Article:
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Stateful vs. stateless widget

Welcome to the widget class

Creating flutter UI can be demanding. But you’re in luck, you have your greatest helper, the Widget class, here to help you!

In the world of flutter UI, everything is a widget. Widget is the primary building block of the Flutter UI. Widget is an immutable description of part of a user interface, which means all their fields must be final. By themselves, widgets have no mutable state.

What are stateless and stateful widgets?

A stateful widget is a widget that has a mutable state associated with it. Associating a mutable state to a widget like this gives the app interactivity and responsiveness. Without stateful widgets, we wouldn’t be able to do something like this in the images below:

Here, we can change the border of the card and replace the text in it with a nice checkmark, pointing out that the card is selected.

On the one hand, stateless widgets don’t have a state associated with them. This means that when a stateless widget is built, it cannot be changed unless we create a whole new instance of that widget. On the other hand, stateful widgets can be rebuilt any number of times, just call setState, and in the body of setState put the code that affects the UI.

Stateless widgets when created look like this:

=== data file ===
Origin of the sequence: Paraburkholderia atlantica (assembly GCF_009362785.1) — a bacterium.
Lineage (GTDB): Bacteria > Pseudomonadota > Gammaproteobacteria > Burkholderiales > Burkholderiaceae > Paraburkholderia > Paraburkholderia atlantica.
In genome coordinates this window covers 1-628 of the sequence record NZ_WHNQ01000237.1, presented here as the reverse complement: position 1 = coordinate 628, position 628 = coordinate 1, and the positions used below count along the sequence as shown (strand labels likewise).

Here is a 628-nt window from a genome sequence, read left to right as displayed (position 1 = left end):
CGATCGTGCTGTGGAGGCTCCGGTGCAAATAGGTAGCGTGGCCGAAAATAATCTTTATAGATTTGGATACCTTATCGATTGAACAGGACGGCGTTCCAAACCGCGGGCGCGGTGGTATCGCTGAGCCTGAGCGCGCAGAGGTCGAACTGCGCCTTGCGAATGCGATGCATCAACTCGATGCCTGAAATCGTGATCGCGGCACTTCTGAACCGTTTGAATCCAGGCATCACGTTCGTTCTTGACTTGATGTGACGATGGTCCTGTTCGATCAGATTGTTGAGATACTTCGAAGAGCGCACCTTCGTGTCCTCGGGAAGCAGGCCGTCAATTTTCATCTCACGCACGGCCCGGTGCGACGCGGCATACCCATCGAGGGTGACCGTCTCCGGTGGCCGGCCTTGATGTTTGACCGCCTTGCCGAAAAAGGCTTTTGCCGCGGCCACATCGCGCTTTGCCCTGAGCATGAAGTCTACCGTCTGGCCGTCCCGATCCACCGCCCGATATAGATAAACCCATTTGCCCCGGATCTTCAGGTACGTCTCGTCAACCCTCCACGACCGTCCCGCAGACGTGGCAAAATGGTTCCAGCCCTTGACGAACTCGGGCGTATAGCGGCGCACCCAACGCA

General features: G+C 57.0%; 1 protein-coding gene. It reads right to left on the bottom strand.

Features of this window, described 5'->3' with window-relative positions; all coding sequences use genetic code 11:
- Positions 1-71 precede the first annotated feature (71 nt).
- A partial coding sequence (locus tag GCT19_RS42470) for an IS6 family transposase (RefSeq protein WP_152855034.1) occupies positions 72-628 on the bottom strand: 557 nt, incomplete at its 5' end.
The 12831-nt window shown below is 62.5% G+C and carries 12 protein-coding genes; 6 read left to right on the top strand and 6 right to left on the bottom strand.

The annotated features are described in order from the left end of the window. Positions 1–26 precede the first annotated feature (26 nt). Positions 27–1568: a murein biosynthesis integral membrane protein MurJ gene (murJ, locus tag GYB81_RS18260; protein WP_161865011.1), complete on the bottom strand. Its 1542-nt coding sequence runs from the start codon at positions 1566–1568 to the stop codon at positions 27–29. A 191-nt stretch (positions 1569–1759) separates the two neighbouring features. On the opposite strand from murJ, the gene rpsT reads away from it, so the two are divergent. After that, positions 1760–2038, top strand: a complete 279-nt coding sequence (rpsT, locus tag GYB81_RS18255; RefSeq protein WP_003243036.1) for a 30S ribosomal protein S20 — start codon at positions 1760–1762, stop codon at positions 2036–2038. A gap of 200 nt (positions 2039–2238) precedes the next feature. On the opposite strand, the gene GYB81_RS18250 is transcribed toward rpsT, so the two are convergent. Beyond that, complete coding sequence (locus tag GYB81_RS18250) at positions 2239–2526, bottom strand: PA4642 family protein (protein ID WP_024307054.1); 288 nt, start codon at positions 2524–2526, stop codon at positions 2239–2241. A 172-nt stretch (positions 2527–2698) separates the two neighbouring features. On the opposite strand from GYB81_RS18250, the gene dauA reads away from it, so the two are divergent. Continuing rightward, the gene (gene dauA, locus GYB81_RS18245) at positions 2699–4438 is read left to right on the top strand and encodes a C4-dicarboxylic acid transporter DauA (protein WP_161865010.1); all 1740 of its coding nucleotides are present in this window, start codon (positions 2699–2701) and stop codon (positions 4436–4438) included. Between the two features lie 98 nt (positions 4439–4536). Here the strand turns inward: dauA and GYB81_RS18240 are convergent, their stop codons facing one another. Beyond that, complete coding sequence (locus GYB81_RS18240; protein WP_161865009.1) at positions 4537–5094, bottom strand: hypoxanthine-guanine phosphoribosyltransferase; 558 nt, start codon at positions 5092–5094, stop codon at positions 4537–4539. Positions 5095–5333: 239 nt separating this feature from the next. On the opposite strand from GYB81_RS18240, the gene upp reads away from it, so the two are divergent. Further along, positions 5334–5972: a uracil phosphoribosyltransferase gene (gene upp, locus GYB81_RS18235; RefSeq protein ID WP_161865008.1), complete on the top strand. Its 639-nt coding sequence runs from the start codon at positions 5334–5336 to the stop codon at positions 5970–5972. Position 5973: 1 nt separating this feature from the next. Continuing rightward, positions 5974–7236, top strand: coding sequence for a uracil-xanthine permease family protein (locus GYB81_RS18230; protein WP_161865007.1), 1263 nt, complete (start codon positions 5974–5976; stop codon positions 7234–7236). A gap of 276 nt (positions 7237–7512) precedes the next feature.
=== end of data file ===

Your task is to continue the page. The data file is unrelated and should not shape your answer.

<code class="language-dart">
 class StatelessExample extends StatelessWidget {
                @override
                Widget build(BuildContext context) {
                               return Text("This is a stateless widget");
                }
 } 
</code>

… While stateful widgets look like this:

<code class="language-dart">
 class StatefulExample extends StatefulWidget {
                @override
                State createState() => _StatefulExampleState();
 }
  
 class _StatefulExampleState extends State&#60;StatefulExample&#62; {
                @override
                Widget build(BuildContext context) {
                               return Text("This is a stateful widget");
                }
 }
</code>

For example, if we wanted to implement the Selected functionality shown in the images above, we would need to have a variable in our stateful widget, _isSelected.

All that is left is for us to call setState in the onPressed method of the widget surrounding the card body (in this example, the surrounding widget is InkWell, but it can be done with GestureDetector):

<code class="language-dart">